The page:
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On The Rental Price Of Capital And The Profit Rate: The Perils And Pitfalls Of Total Factor Productivity Growth

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  • Jesus Felipe

    ()

  • J. S. L. McCombie

    ()

Abstract

This paper considers the implications of the conceptual difference between the rental price of capital, embedded in the neoclassical cost identity (output equals the cost of labour plus the cost of capital), and used in growth accounting studies; and the profit rate, which can be derived from the national income and product accounts (NIPA). The neoclassical identity is a "virtual" identity in that it depends on a series of assumptions (constant returns to scale and perfectly competitive factor markets). The income side of the NIPA also provides an accounting identity for output as the sum of the wage bill plus the surplus. This identity, however, is a "real" one, in the sense that it does not depend on any assumptions and thus it holds always. It is shown that because the neoclassical cost identity and the income accounting identity according to the NIPA are formally equivalent expressions, estimations of aggregate production functions and growth accounting studies are tautologies. Likewise, the test of the hypothesis of competitive markets using Hall's (1988) framework gives rise to a null hypothesis that cannot be rejected statistically.

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Bibliographic Info

Paper provided by Centre for Applied Macroeconomic Analysis, Crawford School of Public Policy, The Australian National University in its series CAMA Working Papers with number 2004-10.

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Length: 42 pages
Date of creation: Sep 2004
Date of revision:
Handle: RePEc:een:camaaa:2004-10

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  1. John Fernald & Brent Neiman, 2010. "Growth accounting with misallocation: Or, doing less with more in Singapore," Working Paper Series 2010-18, Federal Reserve Bank of San Francisco.
  2. Simon, Herbert A., 1978. "Rational Decision-Making in Business Organizations," Nobel Prize in Economics documents 1978-1, Nobel Prize Committee.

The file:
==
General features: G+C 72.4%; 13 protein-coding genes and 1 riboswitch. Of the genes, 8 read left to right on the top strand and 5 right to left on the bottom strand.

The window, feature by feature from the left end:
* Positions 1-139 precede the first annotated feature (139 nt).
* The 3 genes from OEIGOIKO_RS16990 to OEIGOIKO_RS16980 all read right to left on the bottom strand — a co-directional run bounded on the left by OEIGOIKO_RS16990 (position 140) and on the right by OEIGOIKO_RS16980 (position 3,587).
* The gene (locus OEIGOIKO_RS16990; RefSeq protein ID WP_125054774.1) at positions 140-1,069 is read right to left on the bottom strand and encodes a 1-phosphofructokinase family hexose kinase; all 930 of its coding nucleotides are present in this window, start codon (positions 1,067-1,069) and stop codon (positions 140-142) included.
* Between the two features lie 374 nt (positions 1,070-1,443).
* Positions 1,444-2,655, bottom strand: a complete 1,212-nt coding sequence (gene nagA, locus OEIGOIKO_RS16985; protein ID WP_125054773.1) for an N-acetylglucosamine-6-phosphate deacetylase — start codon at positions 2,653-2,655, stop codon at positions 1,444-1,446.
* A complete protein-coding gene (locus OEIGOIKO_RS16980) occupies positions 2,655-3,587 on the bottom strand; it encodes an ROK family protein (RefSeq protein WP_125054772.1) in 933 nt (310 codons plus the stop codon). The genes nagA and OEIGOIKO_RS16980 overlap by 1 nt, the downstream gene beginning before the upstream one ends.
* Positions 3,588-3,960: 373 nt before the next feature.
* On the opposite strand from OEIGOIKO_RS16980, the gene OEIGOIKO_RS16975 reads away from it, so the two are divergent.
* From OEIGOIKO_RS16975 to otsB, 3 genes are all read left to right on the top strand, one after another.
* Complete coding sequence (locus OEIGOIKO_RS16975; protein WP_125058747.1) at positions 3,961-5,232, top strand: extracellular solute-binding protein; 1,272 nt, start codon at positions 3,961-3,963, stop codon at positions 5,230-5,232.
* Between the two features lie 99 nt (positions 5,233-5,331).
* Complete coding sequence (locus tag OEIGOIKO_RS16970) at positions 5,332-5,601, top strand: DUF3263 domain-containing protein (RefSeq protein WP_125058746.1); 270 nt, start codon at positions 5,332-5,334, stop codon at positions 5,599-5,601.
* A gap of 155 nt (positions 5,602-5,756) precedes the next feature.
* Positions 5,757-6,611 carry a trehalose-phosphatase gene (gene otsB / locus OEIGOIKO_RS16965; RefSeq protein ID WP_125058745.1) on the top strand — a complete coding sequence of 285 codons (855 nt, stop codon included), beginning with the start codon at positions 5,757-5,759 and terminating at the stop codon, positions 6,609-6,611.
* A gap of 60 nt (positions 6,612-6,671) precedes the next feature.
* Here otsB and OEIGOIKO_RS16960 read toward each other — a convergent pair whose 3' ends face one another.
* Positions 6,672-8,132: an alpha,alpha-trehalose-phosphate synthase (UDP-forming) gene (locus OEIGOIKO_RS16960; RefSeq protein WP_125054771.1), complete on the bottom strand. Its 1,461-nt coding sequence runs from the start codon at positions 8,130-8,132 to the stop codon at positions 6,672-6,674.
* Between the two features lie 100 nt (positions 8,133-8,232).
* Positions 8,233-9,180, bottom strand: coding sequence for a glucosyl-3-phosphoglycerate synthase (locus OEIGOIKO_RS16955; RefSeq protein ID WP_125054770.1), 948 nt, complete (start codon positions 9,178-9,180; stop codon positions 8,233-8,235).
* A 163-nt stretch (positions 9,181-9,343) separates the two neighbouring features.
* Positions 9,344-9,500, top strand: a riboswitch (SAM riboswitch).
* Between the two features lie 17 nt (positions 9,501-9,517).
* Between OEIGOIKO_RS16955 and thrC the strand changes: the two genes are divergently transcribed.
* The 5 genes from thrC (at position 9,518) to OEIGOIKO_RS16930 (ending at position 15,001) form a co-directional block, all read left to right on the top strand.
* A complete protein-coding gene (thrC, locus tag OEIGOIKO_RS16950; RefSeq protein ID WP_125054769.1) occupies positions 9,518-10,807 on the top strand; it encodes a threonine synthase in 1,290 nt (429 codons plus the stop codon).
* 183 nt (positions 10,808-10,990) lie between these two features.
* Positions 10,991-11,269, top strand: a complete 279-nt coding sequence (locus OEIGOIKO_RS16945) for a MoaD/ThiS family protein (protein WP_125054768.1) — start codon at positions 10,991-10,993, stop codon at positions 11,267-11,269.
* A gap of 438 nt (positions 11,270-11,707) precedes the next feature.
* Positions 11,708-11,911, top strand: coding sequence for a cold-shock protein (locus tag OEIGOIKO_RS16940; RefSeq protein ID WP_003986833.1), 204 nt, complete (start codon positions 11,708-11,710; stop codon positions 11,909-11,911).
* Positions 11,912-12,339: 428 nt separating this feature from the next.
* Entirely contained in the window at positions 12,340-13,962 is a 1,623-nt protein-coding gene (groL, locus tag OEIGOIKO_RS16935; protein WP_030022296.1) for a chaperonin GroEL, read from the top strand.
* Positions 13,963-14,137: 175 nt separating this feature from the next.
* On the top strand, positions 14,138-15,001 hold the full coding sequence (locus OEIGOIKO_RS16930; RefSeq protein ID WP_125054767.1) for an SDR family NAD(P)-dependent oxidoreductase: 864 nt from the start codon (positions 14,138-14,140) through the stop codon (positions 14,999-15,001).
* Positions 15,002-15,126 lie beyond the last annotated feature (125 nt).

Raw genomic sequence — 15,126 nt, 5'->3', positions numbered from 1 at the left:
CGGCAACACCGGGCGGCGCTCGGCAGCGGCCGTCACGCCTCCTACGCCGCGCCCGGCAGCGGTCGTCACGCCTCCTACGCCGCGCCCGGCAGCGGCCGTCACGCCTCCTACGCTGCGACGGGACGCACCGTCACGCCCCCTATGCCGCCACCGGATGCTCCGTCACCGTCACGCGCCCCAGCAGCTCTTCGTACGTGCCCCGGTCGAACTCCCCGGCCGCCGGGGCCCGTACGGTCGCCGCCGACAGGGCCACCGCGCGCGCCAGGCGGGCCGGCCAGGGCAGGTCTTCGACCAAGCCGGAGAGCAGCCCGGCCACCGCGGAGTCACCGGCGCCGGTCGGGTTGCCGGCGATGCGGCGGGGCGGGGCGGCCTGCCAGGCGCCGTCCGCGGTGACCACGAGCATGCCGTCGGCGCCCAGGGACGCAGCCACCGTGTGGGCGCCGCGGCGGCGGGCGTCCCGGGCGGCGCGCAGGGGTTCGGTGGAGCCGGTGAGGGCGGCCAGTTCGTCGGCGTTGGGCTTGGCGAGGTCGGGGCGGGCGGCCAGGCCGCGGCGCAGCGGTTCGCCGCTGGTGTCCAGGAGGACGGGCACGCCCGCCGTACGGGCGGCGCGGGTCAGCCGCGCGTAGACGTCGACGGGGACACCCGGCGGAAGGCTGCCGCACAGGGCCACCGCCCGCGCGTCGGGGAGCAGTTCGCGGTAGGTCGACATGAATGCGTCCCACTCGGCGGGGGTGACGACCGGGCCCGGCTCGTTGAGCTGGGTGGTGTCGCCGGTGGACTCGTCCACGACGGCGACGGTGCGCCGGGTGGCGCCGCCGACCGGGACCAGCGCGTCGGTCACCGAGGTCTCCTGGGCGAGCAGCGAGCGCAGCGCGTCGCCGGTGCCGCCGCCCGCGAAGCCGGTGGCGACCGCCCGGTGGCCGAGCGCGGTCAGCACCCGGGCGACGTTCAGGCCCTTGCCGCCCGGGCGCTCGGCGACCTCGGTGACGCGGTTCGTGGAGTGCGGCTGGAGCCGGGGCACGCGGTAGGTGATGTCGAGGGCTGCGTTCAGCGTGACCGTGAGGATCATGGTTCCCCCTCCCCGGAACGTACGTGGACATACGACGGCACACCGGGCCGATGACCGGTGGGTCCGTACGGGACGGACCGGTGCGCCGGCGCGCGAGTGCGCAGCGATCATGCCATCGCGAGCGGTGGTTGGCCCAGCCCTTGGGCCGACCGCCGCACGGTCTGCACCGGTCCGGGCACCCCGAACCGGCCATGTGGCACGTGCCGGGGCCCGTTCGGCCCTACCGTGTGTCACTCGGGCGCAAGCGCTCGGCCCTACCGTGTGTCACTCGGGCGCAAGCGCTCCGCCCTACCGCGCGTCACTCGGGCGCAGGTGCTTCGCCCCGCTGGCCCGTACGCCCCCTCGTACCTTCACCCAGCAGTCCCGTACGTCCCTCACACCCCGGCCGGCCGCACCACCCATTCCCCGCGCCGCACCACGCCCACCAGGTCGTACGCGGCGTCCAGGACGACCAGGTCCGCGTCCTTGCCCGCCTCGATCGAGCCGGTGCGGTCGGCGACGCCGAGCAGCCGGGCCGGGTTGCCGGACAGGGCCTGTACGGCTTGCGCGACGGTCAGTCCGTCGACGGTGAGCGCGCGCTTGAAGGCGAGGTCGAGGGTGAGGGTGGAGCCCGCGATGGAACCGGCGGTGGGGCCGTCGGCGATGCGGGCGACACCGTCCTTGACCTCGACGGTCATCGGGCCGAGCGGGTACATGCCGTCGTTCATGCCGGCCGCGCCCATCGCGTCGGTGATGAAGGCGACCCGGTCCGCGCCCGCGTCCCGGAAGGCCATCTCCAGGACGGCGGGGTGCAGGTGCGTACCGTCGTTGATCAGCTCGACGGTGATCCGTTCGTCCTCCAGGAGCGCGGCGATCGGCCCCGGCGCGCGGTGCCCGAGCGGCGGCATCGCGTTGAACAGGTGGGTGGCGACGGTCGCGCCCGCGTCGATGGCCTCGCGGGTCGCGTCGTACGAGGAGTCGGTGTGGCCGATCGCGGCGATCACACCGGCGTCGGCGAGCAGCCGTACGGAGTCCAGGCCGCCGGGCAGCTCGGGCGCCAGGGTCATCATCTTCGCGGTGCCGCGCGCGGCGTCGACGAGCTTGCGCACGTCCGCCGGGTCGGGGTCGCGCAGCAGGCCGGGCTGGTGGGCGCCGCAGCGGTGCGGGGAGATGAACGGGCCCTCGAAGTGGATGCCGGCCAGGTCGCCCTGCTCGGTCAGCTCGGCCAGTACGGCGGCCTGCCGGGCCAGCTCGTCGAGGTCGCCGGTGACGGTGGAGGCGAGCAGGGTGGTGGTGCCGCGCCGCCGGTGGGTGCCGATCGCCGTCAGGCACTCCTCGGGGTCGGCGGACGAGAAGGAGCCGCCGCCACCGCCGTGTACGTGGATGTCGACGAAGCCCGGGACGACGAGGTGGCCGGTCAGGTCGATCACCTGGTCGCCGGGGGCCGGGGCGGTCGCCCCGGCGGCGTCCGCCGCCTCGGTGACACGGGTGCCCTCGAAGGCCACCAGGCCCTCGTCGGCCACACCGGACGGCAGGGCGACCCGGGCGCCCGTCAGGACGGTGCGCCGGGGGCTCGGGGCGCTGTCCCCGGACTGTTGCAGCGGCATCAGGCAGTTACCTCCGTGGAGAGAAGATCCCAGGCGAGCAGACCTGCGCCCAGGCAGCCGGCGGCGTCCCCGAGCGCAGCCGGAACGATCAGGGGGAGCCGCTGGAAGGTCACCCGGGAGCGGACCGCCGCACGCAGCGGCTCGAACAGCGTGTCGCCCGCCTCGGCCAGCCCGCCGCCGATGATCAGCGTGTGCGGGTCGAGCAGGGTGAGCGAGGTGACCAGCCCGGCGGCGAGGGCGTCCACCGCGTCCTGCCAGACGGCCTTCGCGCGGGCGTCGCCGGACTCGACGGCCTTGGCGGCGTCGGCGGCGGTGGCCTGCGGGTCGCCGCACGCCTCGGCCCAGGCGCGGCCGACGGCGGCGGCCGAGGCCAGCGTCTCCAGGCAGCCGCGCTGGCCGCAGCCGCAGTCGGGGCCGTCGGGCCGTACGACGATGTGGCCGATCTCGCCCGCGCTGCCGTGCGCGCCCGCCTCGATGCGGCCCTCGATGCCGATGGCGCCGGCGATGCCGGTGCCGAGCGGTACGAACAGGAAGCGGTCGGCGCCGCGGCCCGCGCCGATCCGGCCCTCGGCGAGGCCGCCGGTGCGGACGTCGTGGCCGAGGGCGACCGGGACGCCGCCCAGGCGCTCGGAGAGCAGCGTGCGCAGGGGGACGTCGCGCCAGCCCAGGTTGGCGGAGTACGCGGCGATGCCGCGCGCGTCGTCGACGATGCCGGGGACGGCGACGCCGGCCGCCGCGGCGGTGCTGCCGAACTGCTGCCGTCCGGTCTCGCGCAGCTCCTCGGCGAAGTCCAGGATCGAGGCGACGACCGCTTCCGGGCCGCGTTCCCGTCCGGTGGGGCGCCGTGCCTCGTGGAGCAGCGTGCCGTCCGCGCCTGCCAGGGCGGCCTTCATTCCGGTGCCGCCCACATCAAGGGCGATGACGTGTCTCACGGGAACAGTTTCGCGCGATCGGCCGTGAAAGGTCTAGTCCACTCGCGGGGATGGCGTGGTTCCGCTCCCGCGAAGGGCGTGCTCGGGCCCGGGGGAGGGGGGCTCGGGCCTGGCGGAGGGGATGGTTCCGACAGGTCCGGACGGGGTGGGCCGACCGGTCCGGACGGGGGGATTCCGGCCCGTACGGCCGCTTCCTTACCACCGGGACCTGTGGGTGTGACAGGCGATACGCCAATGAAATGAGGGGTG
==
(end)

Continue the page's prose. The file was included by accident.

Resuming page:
3. Nelson, Richard R, 1981. "Research on Productivity Growth and Productivity Differences: Dead Ends and New Departures," Journal of Economic Literature, American Economic Association, vol. 19(3), pages 1029-64, September.
  4. Samuelson, Paul A, 1979. "Paul Douglas's Measurement of Production Functions and Marginal Productivities," Journal of Political Economy, University of Chicago Press, vol. 87(5), pages 923-39, October.
  5. Felipe, Jesus & McCombie, J. S. L., 1999. "Wan's "New Approach" to Technical Change: A Comment," Journal of Comparative Economics, Elsevier, vol. 27(2), pages 355-363, June.
  6. Nadiri, M Ishaq, 1970. "Some Approaches to the Theory and Measurement of Total Factor Productivity: A Survey," Journal of Economic Literature, American Economic Association, vol. 8(4), pages 1137-77, December.
  7. Jesus Felipe & Carsten Holz, 2001. "Why do Aggregate Production Functions Work? Fisher's simulations, Shaikh's identity and some new results," International Review of Applied Economics, Taylor & Francis Journals, vol. 15(3), pages 261-285.
  8. Labini, Paolo Sylos, 1995. "Why the interpretation of the Cobb-Douglas production function must be radically changed," Structural Change and Economic Dynamics, Elsevier, vol. 6(4), pages 485-504, December.
  9. Shaikh, Anwar, 1974. "Laws of Production and Laws of Algebra: The Humbug Production Function," The Review of Economics and Statistics, MIT Press, vol. 56(1), pages 115-20, February.
  10. Jesus Felipe & F. Gerard Adams, 2005. ""A Theory of Production" The Estimation of the Cobb-Douglas Function: A Retrospective View," Eastern Economic Journal, Eastern Economic Association, vol. 31(3), pages 427-445, Summer.
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